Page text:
On Saturday my husband and I slathered ourselves with sunscreen and ventured off into the Columbia River Gorge. On our way back from Latourell Falls, we intended to complete what we thought was a trail loop that would return us to the parking lot. But the forks in the trail weren’t marked, and we had to guess which way to go.
Are you as “directionally challenged” as I am? Unless I’m staring straight at a sunset or a known landmark, I don’t know my north from my south, east or west. We kept choosing the widest path, the path that looked most officially maintained. (I am such a northwesterner. Only the coarsest among us would sully the natural landscape by veering off the maintained path!) But that path took us to the historic Columbia River Highway, some ways up the road from where our car was parked.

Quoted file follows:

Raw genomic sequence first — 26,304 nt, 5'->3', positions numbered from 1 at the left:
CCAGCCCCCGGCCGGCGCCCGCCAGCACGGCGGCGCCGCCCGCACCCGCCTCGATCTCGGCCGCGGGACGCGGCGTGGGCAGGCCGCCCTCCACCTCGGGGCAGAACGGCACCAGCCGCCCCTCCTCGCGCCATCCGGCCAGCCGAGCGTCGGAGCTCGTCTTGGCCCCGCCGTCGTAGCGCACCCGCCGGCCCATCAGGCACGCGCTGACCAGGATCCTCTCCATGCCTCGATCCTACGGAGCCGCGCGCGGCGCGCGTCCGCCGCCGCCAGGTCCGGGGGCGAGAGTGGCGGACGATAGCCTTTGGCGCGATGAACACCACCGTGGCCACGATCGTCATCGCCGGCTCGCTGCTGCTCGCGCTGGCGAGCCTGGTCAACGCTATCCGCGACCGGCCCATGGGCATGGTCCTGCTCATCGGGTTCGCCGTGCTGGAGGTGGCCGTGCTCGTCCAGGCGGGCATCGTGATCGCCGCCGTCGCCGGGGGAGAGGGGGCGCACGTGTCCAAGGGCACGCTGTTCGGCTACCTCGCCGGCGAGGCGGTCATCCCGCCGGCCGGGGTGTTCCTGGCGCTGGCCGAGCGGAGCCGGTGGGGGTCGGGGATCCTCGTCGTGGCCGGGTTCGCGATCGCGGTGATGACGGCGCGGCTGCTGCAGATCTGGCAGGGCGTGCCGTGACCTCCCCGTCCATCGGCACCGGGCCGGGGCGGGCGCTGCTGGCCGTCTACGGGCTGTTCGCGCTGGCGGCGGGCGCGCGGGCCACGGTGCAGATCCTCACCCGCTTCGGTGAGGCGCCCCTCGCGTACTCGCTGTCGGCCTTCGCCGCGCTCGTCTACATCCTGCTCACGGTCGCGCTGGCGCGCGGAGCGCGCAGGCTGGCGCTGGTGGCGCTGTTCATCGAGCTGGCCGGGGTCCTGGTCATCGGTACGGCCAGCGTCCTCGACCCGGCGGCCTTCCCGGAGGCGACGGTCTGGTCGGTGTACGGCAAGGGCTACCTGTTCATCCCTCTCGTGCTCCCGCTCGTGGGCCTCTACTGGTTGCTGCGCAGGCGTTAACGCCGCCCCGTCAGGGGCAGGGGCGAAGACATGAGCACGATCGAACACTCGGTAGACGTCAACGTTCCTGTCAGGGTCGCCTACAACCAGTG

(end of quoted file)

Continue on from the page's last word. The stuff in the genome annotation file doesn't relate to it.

A sign sure would have been nice. Something to tell us what was ahead, no matter which path we chose. “This way to the parking lot” or “This way to the next waterfall” would have been perfect. So it got me thinking, as a professional communicator, that’s where I need to be for my reader. I need to be at the crossroads. I need to be at the critical junctions where the audience has choices to make. It’s not my job to make the choice or influence the choice necessarily. It’s just my job to inform them what’s down the path. What could I learn if I took just a few minutes to think about what my audience will experience? What would it mean to them if I were there, present and talking with them at points that might otherwise be confusing?